October 3, 2008
Science Teams Selected For Astrobiology Institute
NASA has awarded five-year grants, averaging $7 million each, to 10 research teams from across the country to study the origins, evolution, distribution, and future of life in the universe.
The interdisciplinary teams will become new members of the NASA Astrobiology Institute, located at NASA's Ames Research Center at Moffett Field, Calif. Teams from the University of Hawaii in Honolulu; Arizona State University in Tempe; the Carnegie Institution of Washington; Pennsylvania State University in University Park, Pa.; the Georgia Institute of Technology in Atlanta; and Rensselaer Polytechnic Institute in Troy, N.Y., have been selected as members.Teams from Ames, NASA's Goddard Space Flight Center in Greenbelt, Md., and two teams led by NASA's Jet Propulsion Laboratory in Pasadena, Calif., also have been selected.
"The research of these new teams reflects the increasing maturity of astrobiology," said NASA Astrobiology Institute Director Carl Pilcher of Ames. "They are focused on fundamental questions of life in the universe, but their work has implications for all of science. The research of these teams, together with that of the four continuing institute teams, will bridge the basic science of astrobiology to NASA's current and planned space exploration missions."
The University of Hawaii will investigate the origin, history, and distribution of water and its relation to life in the universe.
Arizona State University will develop new, more refined criteria to guide the search for life by characterizing life's elemental requirements. This will be developed by a "follow the elements" strategy for investigating habitability in extraterrestrial environments.
Carnegie Institution of Washington will conduct a wide range of research. They will focus on life's chemical and physical evolution, from the interstellar medium, through planetary systems, to the emergence and detection of life.
Rensselaer Polytechnic Institute will conduct a multifaceted, highly integrated, program of interdisciplinary research on setting the stage for life. This will focus on the origins of relevant molecules and habitable environments, and on the processes by which chemical evolution leads to life.
Pennsylvania State University will develop novel approaches to detecting and characterizing life. Investigations will include indicators or signatures of life in mission-relevant ecosystems and ancient rocks, and evaluating the potential for these signatures in extraterrestrial settings.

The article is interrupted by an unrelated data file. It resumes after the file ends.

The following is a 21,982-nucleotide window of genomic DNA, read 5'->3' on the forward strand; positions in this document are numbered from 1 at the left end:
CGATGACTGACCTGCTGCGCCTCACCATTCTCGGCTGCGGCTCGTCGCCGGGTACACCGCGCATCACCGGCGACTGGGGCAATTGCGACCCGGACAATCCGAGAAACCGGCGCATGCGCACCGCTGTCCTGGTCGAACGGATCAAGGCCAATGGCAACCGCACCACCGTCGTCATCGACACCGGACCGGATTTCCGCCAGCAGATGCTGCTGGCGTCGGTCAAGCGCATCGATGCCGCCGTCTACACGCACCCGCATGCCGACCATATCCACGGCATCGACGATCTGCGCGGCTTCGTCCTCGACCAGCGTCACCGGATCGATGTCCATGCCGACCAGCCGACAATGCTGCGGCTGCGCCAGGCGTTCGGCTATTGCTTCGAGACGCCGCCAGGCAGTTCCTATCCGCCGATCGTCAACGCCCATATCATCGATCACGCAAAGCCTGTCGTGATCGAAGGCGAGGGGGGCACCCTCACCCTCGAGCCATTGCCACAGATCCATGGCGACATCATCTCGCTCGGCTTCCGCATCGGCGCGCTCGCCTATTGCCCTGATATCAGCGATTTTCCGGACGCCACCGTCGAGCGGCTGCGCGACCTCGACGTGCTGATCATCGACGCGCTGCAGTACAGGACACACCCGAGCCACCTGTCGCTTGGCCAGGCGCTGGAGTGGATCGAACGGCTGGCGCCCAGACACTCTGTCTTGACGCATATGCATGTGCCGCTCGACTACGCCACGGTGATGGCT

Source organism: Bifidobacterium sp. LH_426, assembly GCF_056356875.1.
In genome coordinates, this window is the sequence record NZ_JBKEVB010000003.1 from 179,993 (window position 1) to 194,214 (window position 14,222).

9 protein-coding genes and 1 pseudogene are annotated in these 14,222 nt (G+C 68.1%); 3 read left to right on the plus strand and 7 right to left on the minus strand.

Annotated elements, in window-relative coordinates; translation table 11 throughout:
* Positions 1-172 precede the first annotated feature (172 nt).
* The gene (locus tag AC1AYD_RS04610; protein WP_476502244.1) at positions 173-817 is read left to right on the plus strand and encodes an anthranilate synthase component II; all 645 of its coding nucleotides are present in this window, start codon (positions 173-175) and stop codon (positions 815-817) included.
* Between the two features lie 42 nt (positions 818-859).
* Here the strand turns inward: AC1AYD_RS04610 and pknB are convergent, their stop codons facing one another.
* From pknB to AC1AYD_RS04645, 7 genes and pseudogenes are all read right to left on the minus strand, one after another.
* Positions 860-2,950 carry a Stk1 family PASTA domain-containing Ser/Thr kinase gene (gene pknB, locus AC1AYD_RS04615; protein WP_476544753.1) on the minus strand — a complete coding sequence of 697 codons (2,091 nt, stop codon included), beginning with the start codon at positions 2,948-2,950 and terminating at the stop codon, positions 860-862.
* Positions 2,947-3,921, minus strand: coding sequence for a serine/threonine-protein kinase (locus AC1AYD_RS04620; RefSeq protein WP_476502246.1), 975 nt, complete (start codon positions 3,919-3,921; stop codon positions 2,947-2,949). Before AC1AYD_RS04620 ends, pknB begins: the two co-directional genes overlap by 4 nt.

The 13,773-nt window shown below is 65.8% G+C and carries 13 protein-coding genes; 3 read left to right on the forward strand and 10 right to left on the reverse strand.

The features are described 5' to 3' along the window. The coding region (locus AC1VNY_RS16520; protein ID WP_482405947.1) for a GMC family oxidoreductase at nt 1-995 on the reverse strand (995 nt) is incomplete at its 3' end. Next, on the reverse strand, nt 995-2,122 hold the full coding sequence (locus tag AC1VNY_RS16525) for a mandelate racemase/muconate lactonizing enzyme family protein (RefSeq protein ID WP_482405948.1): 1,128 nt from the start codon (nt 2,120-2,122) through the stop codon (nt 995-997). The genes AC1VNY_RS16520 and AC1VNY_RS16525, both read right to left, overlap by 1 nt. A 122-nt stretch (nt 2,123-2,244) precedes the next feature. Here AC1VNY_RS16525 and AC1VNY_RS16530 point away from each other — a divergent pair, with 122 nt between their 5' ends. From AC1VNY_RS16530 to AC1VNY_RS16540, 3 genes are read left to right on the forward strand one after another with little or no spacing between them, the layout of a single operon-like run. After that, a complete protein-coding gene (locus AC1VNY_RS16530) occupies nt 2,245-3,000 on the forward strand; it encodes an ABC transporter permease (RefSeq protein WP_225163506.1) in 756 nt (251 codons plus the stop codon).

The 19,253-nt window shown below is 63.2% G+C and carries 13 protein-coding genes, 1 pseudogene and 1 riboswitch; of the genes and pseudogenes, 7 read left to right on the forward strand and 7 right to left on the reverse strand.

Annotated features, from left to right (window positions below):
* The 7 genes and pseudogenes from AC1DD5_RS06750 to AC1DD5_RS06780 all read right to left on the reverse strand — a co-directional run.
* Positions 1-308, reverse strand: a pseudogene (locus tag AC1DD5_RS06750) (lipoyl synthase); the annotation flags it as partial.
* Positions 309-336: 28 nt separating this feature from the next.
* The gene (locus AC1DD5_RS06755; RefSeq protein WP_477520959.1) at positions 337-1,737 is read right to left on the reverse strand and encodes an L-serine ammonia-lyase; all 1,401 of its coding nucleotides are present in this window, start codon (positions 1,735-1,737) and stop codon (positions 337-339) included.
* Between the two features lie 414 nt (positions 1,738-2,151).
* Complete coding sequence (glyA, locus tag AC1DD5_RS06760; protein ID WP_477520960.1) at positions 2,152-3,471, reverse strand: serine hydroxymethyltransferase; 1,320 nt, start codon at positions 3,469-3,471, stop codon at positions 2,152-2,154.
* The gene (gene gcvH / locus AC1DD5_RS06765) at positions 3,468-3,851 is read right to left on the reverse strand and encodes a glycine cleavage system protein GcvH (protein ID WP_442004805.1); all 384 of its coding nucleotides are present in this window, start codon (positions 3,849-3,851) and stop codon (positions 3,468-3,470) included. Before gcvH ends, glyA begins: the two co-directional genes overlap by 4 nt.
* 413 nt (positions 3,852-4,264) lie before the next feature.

The Georgia Institute of Technology will pursue the scientific goal of rewinding the tape of life to before the last universal common ancestor of all living organisms. This could shed light on the nature of protein synthesis by the earliest living systems.
Ames will conduct a program of integrative, mission-enabling research to investigate the creation and distribution of early habitable environments in emerging planetary systems. Goddard will evaluate the possible role of organic material from space in the origin of life on Earth, and advance understanding of organics on other worlds.
The first of two JPL teams will be devoted to an interdisciplinary investigation of chemistry on Saturn's moon Titan. The team will focus on Titan's physical environment to provide a basis for understanding the chemistry of early Earth, which was the precursor for life. The second JPL team will investigate the habitability of icy worlds, such as Saturn's moons Titan and Enceladus, and Jupiter's moon Europa. They will also investigate how life could be detected in such environments and begin to define related instruments for future missions.
"The new teams provide a superb foundation for the institute as it enters its second decade," said Jim Green, Planetary Science Division director at NASA Headquarters in Washington. "They bring together the many disciplines necessary for a comprehensive interdisciplinary approach to studying life in the universe."
The new members join four continuing teams led by Montana State University in Bozeman, the Massachusetts Institute of Technology in Cambridge, the University of Washington in Seattle, and the University of Wisconsin in Madison.
Image Caption: The first of two JPL teams will be devoted to an interdisciplinary investigation of chemistry on Saturn's moon Titan. The team will focus on Titan's physical environment to provide a basis for understanding the chemistry of early Earth, which was the precursor for life. (Image Courtesy NASA)
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